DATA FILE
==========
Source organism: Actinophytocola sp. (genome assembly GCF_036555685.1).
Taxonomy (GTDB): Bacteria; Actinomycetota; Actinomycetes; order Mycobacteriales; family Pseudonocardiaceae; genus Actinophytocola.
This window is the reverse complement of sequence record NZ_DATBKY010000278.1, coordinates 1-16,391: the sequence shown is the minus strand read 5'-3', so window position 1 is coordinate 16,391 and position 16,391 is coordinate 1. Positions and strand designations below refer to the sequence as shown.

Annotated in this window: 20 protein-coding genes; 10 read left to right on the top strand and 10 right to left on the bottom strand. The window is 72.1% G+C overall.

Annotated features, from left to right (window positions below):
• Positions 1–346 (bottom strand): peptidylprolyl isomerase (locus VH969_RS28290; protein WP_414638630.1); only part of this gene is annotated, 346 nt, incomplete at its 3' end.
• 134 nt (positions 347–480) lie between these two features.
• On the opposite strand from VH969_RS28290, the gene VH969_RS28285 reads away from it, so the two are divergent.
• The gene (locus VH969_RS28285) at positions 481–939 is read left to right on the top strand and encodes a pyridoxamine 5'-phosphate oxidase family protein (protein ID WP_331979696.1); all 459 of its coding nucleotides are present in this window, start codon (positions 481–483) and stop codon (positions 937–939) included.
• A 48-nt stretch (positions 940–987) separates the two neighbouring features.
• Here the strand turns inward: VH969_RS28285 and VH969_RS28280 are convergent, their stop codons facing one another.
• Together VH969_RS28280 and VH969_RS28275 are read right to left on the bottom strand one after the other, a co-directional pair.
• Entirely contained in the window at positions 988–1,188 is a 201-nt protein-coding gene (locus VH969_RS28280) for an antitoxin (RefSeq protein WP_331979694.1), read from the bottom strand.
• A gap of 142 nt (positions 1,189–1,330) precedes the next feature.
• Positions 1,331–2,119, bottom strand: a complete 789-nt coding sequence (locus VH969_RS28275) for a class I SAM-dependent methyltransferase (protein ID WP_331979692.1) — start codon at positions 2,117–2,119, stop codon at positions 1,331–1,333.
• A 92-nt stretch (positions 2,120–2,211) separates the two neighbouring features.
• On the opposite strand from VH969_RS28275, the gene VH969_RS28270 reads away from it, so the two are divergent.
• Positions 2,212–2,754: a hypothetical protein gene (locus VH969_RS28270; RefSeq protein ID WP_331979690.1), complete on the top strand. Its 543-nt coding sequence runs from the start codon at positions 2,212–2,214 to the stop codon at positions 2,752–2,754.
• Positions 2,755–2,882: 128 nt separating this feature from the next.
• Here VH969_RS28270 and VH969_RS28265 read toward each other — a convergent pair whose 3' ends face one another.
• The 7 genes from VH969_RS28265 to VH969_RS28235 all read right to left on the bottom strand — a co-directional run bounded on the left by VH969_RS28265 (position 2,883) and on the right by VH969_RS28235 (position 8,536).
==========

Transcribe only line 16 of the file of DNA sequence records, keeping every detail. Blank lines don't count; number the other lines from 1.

• A 92-nt stretch (positions 2,120–2,211) separates the two neighbouring features.